California Gov. Declares State Of Emergency As Wildfires Grow

California Gov. Jerry Brown declared a state of emergency in parts of the state on Sunday as twin wildfires destroyed more than 100 homes and forced thousands to evacuate.

More than 100,000 acres have been scorched near Sacramento by both the rapidly growing Valley Fire, which began Saturday, and the Butte Fire.

At least 1,000 firefighters have been dispatched to the Valley Fire to fight the encroaching flames, four of whom were hospitalized on Saturday. Some 3,800 firefighters are battling the Butte Fire, which was only 20 percent contained as of Sunday.

Brown’s declaration will help expedite recovery services and waive fees for residents to replace essential documents lost in the fire, CNN reported.

Wildfires have become increasingly common throughout California, The New York Times noted, spurred by dry conditions and the ongoing drought. Firefighters have responded to nearly 6,800 individual fires since January, more than 1,500 above average.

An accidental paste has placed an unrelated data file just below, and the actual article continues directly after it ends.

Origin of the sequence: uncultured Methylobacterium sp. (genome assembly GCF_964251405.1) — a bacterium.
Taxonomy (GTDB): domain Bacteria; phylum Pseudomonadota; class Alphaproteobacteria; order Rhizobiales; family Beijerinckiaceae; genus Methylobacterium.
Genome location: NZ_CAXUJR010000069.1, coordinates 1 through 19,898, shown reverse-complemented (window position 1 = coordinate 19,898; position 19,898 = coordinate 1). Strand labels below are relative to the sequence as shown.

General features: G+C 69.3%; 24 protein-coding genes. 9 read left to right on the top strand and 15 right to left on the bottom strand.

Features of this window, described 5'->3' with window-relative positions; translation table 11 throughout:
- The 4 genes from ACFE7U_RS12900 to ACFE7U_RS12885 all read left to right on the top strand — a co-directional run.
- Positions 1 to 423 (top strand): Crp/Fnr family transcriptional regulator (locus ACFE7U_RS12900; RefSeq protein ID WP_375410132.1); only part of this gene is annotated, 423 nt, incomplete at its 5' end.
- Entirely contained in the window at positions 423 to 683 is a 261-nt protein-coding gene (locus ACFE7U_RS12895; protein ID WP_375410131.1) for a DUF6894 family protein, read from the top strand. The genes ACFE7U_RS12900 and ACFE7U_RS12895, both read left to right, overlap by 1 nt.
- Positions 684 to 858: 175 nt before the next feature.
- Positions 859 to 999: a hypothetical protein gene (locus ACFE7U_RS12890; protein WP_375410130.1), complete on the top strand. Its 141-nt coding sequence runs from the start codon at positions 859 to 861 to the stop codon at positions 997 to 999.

Brown warned wildfires have become the “new normal” in California last month as rising temperatures and drought provide the perfect fuel for intense blazes.

“The fires are changing. The drought over the last several years has made everything drier,” Brown said at the time. “It’s a new normal. We’re going to get ready. We have resources, we’ll need more, but you can be sure that the California firefighting personnel and all their different departments are ready and we’re going to do everything we possibly can.”

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